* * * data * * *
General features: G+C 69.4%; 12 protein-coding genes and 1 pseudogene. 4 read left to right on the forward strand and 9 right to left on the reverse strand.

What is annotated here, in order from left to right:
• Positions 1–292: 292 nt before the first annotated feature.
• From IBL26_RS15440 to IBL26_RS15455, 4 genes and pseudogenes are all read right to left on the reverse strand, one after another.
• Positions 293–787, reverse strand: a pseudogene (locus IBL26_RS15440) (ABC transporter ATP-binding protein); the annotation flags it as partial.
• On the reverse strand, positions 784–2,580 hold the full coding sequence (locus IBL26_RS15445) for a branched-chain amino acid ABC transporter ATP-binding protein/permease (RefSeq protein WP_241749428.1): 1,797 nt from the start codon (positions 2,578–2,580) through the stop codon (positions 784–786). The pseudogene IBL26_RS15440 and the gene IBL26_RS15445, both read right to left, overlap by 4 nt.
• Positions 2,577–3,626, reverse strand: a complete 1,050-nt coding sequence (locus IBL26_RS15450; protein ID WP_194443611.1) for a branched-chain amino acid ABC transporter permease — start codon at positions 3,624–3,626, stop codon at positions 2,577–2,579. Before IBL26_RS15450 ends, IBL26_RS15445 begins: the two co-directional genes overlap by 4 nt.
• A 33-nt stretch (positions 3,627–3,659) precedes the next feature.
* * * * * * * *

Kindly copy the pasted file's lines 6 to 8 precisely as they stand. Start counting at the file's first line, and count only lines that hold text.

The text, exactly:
• On the reverse strand, positions 784–2,580 hold the full coding sequence (locus IBL26_RS15445) for a branched-chain amino acid ABC transporter ATP-binding protein/permease (RefSeq protein WP_241749428.1): 1,797 nt from the start codon (positions 2,578–2,580) through the stop codon (positions 784–786). The pseudogene IBL26_RS15440 and the gene IBL26_RS15445, both read right to left, overlap by 4 nt.
• Positions 2,577–3,626, reverse strand: a complete 1,050-nt coding sequence (locus IBL26_RS15450; protein ID WP_194443611.1) for a branched-chain amino acid ABC transporter permease — start codon at positions 3,624–3,626, stop codon at positions 2,577–2,579. Before IBL26_RS15450 ends, IBL26_RS15445 begins: the two co-directional genes overlap by 4 nt.
• A 33-nt stretch (positions 3,627–3,659) precedes the next feature.